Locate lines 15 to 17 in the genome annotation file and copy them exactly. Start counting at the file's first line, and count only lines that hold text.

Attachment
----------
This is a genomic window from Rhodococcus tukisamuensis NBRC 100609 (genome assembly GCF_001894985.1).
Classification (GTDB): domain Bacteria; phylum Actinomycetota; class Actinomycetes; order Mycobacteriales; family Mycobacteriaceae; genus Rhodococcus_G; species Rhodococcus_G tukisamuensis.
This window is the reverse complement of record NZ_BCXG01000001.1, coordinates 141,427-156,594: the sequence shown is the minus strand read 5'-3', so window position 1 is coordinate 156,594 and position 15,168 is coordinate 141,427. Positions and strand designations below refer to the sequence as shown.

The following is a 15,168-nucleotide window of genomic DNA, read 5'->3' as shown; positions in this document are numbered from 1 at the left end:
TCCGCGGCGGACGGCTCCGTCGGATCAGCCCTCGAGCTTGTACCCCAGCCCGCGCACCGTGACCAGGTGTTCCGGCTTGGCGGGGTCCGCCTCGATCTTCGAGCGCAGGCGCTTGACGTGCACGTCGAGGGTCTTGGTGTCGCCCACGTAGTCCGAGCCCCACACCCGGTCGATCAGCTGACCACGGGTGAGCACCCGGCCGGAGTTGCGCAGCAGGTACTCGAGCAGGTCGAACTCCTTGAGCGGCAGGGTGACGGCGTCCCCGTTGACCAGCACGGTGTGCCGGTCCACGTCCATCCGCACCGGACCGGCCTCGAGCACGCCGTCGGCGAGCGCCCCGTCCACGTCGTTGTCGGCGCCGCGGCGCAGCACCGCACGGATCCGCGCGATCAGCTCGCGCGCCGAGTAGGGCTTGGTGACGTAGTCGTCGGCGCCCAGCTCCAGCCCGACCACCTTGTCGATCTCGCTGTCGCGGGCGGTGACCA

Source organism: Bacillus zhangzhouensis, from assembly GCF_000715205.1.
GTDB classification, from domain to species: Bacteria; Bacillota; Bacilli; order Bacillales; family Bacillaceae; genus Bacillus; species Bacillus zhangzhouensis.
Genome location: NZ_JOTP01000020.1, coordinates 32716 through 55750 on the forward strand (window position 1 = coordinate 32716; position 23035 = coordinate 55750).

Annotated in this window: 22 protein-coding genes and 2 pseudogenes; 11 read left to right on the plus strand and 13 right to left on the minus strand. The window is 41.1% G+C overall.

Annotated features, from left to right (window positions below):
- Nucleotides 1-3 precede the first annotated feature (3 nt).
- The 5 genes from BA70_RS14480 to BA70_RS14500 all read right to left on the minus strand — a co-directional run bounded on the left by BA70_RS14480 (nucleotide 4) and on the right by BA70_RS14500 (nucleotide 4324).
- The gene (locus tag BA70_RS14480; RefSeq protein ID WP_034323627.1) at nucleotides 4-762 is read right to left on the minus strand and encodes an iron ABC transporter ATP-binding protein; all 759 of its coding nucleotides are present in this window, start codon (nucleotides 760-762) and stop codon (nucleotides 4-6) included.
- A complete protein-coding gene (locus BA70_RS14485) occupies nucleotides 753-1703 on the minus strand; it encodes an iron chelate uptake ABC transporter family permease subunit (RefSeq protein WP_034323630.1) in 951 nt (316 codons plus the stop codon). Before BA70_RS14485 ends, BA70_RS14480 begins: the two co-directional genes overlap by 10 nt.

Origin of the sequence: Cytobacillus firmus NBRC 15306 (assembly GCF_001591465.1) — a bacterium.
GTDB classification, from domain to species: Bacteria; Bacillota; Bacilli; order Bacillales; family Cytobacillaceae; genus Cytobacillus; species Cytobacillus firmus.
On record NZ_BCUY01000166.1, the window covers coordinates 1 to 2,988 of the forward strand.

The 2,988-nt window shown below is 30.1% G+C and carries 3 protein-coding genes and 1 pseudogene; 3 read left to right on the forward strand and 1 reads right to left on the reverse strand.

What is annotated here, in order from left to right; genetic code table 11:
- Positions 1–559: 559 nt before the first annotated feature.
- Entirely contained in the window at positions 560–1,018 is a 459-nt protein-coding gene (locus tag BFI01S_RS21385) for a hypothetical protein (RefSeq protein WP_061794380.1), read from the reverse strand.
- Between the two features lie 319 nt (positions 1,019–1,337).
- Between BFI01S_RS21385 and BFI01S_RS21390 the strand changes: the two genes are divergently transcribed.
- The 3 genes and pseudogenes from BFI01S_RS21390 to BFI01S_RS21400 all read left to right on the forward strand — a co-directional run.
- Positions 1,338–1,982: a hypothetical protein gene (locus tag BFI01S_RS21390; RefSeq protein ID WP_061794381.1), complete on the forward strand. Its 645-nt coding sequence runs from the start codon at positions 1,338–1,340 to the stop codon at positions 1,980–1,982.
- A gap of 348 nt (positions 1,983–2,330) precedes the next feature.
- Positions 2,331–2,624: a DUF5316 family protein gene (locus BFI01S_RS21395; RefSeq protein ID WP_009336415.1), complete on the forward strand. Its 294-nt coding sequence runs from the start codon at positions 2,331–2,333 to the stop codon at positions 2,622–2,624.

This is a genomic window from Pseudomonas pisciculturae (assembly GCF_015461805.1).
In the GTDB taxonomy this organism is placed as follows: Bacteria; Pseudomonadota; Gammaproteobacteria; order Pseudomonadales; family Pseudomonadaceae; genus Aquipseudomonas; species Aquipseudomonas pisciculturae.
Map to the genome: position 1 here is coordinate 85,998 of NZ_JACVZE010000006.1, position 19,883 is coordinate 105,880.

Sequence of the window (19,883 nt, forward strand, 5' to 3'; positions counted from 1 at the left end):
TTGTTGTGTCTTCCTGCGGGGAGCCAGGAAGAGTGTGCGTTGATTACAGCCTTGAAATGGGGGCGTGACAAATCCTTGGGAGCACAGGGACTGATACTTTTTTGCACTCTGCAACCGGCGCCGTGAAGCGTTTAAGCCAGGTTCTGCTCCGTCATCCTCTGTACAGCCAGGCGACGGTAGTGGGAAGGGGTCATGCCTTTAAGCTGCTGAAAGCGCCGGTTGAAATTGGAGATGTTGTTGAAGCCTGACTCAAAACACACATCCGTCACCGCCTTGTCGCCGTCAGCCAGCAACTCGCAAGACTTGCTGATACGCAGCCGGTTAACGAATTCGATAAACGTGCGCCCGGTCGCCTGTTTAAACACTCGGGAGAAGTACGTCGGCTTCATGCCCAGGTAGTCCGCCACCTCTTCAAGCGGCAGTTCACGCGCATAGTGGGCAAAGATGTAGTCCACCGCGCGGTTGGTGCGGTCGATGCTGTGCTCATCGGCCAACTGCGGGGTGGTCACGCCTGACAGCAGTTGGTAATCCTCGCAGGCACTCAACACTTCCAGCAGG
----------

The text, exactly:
Origin of the sequence: Cytobacillus firmus NBRC 15306 (assembly GCF_001591465.1) — a bacterium.
GTDB classification, from domain to species: Bacteria; Bacillota; Bacilli; order Bacillales; family Cytobacillaceae; genus Cytobacillus; species Cytobacillus firmus.
On record NZ_BCUY01000166.1, the window covers coordinates 1 to 2,988 of the forward strand.